Even if they don’t carry guns or wield knives, there is another large amount of Muslims, who are conceptually violent: some find newer and newer ways of contorting humanity to excuse madness; some change the subject or construct – with righteous indignation, or better, with a straight face – transparent straw men to deflect from a conversation that must be had. For them, to have these conversations goes leg in trouser with painting Islam in a bad light. Some obfuscate deliberately; for others it is instinctual. Ultimately, this conceptually violent minority propagate an insidious propaganda to drown out the voices of progress. Unfortunately.

I can deplore Israel’s inhumanity to Palestinians, an extremism of its own. Many do. Continually. The immediate aftermath of a deadly attack by violent extremist Muslims – on a magazine no less – is not the time.


Yes, they are coming home to roost. As they have been for a fair few decades now. The historicity of these chickens – the West’s disruptive meddlesomeness around the world – is not a matter of debate, even if the West seems to suffer from an intractable amnesia.

So, why get in the middle of a roforofo fight? Wetin be my own?

Wetin, be my own?

Well, my own is: that in Nigeria violent extremist Muslims kill too many Muslims (and many of other religions) for comfort, in the name of censure and censorship; that protesting cartoons – very violently – you never even saw is a hop away from full blown Shekau; that, think about it, a powder-keg lit in Denmark could have exploded in Nigeria; that touching a Qur’an or touching something that has touched a Qur’an is deemed worthy of censure; that preventing a pageant from taking place in Kaduna is conceptually violent.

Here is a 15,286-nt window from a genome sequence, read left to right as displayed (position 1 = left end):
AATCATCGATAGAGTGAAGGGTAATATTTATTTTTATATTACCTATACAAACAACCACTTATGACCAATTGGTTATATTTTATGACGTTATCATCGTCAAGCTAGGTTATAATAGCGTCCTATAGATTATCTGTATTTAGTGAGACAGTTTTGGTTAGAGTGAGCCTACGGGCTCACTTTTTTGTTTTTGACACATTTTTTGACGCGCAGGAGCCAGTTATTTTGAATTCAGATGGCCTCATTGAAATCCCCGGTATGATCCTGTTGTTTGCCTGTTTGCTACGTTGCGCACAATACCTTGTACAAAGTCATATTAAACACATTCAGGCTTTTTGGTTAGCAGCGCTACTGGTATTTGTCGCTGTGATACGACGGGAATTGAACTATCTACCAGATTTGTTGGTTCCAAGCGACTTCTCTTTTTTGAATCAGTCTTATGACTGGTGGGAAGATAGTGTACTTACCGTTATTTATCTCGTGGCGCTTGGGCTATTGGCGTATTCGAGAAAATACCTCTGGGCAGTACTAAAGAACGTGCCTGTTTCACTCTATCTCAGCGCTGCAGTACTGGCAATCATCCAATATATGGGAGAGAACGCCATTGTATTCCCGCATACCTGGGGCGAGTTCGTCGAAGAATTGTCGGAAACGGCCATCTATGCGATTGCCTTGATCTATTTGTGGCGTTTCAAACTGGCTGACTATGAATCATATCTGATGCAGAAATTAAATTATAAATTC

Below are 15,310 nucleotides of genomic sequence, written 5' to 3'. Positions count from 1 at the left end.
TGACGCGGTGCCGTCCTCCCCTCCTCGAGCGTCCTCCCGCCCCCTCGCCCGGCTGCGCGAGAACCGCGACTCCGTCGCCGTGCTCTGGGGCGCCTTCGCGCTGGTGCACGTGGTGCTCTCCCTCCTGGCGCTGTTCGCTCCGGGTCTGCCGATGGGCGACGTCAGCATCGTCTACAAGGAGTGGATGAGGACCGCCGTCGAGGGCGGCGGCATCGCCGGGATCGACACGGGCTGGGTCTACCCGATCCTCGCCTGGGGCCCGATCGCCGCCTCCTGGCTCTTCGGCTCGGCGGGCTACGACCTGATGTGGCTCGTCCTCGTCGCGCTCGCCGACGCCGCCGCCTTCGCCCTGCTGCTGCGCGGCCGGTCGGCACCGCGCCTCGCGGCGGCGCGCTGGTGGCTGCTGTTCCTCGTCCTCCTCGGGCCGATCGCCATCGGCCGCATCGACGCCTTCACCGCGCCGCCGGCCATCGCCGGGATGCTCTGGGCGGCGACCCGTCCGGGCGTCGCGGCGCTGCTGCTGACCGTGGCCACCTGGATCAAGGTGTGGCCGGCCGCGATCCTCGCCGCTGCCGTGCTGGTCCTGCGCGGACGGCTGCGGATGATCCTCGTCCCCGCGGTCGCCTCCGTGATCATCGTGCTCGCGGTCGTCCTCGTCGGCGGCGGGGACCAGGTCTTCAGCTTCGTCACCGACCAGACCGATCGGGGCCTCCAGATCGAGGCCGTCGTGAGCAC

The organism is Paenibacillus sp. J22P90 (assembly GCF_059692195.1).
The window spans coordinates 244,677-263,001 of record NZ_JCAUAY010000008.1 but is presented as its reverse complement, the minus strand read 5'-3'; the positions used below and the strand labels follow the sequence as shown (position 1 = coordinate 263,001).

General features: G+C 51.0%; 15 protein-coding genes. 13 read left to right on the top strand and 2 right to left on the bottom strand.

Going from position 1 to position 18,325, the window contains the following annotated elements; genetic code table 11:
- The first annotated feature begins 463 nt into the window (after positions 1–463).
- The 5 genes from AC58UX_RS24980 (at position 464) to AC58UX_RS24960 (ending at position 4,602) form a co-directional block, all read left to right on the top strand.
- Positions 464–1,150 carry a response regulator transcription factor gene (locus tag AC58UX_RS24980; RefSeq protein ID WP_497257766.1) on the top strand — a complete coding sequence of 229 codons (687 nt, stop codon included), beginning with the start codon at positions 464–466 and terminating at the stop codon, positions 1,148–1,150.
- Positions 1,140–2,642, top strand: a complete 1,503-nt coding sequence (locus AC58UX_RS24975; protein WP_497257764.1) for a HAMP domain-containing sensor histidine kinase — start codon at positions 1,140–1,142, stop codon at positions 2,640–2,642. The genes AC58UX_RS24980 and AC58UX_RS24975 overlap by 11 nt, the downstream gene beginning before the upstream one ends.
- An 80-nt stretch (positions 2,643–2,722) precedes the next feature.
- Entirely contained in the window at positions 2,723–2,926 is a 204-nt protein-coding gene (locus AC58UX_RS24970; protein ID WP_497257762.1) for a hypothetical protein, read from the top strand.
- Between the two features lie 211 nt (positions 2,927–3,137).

These intolerances – “I’m right; you’re dead”, to quote Wole Soyinka – are the ideological underpinnings of Boko Haram.


Yes, they are Muslims. Piers Morgan became the latest addition to the But They Are Not Muslims camp. But They Are Not Muslims is not helpful to anyone, let alone Muslims. I don’t find every Muslim culpable for the action of some Muslims; I find it incredibly troubling that anyone would do that. But I also find it incredibly troubling – and dubious – when someone breaks out this excuse. I prefer that you stay silent, as I do when some Johnny Foreigner makes “princes” of all Nigerians.

The backdrop of the crimes of Boko Haram is Islam. That is undeniable. Same as ISIS. Their reading of the Qur’an, Hadith and associated texts may be warped and diabolical, yes. But they are not distorting the Bible, or the Torah, or the Odu Ifa, or the Bhagavad Gita, or whatever religious text Tom Cruise’s people use. Their Shura Coucil is not made up of Rabbis and Olowus and Pastors and Maharajs.

The prerogative for combating violent extremism must come from within Islam. There’s only so much outsiders can do. There are conversations that need to be had. Rather than hide behind cardboard shelters of silly deflections, those Muslims whose stock in trade is deflection must speak truth to the violence of the so-called “genocidal monsters” loosing their incontinence upon the world. Hands up to Al Sisi for framing the problem in its proper global perspective, and not a limited and limiting West versus Islam construct commentators like Boda Teju seem to favour.


In seeking to understand the world, why? is usually the right question to ask. Or at least that is how I try to go about it. For instance: why is there a phenomenon called Nigerian English? Could it be that time and space influences language? Could it be?

Well-meaning jingoism can colour your conception of the world so much it becomes jaundiced.

Juxtapose: 12 dead in Charlie Hebdo attack; 2000 dead in Baga attack. Why are we so easily drawn to identify with the French whose suffering is a mere ripple in the ocean of ours?